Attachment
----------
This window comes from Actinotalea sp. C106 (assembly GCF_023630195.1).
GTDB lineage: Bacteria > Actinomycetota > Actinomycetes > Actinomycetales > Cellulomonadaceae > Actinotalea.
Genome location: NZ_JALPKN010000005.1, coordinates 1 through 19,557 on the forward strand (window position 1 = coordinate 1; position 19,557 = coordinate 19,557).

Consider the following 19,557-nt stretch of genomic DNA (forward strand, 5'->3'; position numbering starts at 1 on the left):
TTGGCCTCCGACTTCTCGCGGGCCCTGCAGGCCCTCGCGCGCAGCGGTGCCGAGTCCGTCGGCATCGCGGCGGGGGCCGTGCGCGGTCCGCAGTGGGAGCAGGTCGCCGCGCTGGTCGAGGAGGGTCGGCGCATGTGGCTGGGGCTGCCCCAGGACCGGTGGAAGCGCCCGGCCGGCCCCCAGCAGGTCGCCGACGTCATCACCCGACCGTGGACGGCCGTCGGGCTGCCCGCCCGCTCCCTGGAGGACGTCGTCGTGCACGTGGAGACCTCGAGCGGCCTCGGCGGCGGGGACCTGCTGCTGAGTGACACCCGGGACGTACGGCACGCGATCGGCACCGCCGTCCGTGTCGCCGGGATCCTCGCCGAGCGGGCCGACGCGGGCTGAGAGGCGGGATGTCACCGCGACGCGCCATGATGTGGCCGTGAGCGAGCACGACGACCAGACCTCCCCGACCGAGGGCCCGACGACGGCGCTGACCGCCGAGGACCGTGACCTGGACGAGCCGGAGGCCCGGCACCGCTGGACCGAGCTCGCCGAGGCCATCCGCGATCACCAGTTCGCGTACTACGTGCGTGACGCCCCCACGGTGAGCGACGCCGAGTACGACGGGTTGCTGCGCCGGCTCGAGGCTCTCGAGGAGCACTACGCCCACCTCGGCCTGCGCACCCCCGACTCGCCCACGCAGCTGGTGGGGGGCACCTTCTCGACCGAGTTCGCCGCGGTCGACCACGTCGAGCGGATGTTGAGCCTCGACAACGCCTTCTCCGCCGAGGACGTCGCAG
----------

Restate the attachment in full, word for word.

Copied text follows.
This window comes from Actinotalea sp. C106 (assembly GCF_023630195.1).
GTDB lineage: Bacteria > Actinomycetota > Actinomycetes > Actinomycetales > Cellulomonadaceae > Actinotalea.
Genome location: NZ_JALPKN010000005.1, coordinates 1 through 19,557 on the forward strand (window position 1 = coordinate 1; position 19,557 = coordinate 19,557).

Consider the following 19,557-nt stretch of genomic DNA (forward strand, 5'->3'; position numbering starts at 1 on the left):
TTGGCCTCCGACTTCTCGCGGGCCCTGCAGGCCCTCGCGCGCAGCGGTGCCGAGTCCGTCGGCATCGCGGCGGGGGCCGTGCGCGGTCCGCAGTGGGAGCAGGTCGCCGCGCTGGTCGAGGAGGGTCGGCGCATGTGGCTGGGGCTGCCCCAGGACCGGTGGAAGCGCCCGGCCGGCCCCCAGCAGGTCGCCGACGTCATCACCCGACCGTGGACGGCCGTCGGGCTGCCCGCCCGCTCCCTGGAGGACGTCGTCGTGCACGTGGAGACCTCGAGCGGCCTCGGCGGCGGGGACCTGCTGCTGAGTGACACCCGGGACGTACGGCACGCGATCGGCACCGCCGTCCGTGTCGCCGGGATCCTCGCCGAGCGGGCCGACGCGGGCTGAGAGGCGGGATGTCACCGCGACGCGCCATGATGTGGCCGTGAGCGAGCACGACGACCAGACCTCCCCGACCGAGGGCCCGACGACGGCGCTGACCGCCGAGGACCGTGACCTGGACGAGCCGGAGGCCCGGCACCGCTGGACCGAGCTCGCCGAGGCCATCCGCGATCACCAGTTCGCGTACTACGTGCGTGACGCCCCCACGGTGAGCGACGCCGAGTACGACGGGTTGCTGCGCCGGCTCGAGGCTCTCGAGGAGCACTACGCCCACCTCGGCCTGCGCACCCCCGACTCGCCCACGCAGCTGGTGGGGGGCACCTTCTCGACCGAGTTCGCCGCGGTCGACCACGTCGAGCGGATGTTGAGCCTCGACAACGCCTTCTCCGCCGAGGACGTCGCAG